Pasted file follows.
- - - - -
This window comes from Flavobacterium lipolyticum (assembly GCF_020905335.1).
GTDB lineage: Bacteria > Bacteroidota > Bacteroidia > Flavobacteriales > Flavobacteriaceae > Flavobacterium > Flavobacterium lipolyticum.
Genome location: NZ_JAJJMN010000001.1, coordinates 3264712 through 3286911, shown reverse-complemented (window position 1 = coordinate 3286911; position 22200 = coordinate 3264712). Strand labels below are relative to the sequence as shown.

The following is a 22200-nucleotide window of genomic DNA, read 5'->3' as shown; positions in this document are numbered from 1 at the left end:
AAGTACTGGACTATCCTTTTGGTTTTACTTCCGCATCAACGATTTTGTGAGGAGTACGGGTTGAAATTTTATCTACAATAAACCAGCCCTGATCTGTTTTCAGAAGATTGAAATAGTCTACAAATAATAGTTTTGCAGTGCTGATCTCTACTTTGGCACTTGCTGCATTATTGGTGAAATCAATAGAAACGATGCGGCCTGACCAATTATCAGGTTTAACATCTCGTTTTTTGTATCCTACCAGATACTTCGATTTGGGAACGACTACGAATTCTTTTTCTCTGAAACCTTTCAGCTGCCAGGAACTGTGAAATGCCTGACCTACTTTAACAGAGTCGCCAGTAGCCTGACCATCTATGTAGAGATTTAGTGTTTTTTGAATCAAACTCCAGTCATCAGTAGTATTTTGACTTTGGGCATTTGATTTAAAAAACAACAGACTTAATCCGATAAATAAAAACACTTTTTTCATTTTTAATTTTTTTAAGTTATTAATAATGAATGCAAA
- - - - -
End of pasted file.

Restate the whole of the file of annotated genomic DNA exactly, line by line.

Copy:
This window comes from Flavobacterium lipolyticum (assembly GCF_020905335.1).
GTDB lineage: Bacteria > Bacteroidota > Bacteroidia > Flavobacteriales > Flavobacteriaceae > Flavobacterium > Flavobacterium lipolyticum.
Genome location: NZ_JAJJMN010000001.1, coordinates 3264712 through 3286911, shown reverse-complemented (window position 1 = coordinate 3286911; position 22200 = coordinate 3264712). Strand labels below are relative to the sequence as shown.

The following is a 22200-nucleotide window of genomic DNA, read 5'->3' as shown; positions in this document are numbered from 1 at the left end:
AAGTACTGGACTATCCTTTTGGTTTTACTTCCGCATCAACGATTTTGTGAGGAGTACGGGTTGAAATTTTATCTACAATAAACCAGCCCTGATCTGTTTTCAGAAGATTGAAATAGTCTACAAATAATAGTTTTGCAGTGCTGATCTCTACTTTGGCACTTGCTGCATTATTGGTGAAATCAATAGAAACGATGCGGCCTGACCAATTATCAGGTTTAACATCTCGTTTTTTGTATCCTACCAGATACTTCGATTTGGGAACGACTACGAATTCTTTTTCTCTGAAACCTTTCAGCTGCCAGGAACTGTGAAATGCCTGACCTACTTTAACAGAGTCGCCAGTAGCCTGACCATCTATGTAGAGATTTAGTGTTTTTTGAATCAAACTCCAGTCATCAGTAGTATTTTGACTTTGGGCATTTGATTTAAAAAACAACAGACTTAATCCGATAAATAAAAACACTTTTTTCATTTTTAATTTTTTTAAGTTATTAATAATGAATGCAAA